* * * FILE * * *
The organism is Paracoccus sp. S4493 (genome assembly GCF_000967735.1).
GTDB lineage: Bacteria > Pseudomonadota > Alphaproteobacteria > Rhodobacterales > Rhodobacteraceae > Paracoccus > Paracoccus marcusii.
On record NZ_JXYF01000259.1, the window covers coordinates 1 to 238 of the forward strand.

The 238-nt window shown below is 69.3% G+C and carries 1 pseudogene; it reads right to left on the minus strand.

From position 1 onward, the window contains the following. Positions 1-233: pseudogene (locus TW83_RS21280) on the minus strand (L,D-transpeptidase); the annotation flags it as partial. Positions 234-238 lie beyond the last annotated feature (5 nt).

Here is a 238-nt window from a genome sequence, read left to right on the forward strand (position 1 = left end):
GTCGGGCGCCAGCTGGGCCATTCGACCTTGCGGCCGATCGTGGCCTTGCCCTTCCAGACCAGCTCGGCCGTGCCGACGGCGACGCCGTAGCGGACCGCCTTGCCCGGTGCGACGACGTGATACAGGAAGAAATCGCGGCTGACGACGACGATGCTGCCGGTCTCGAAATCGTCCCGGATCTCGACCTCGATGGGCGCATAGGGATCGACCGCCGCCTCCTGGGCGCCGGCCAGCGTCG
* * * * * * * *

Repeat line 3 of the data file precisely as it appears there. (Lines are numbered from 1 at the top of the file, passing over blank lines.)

On record NZ_JXYF01000259.1, the window covers coordinates 1 to 238 of the forward strand.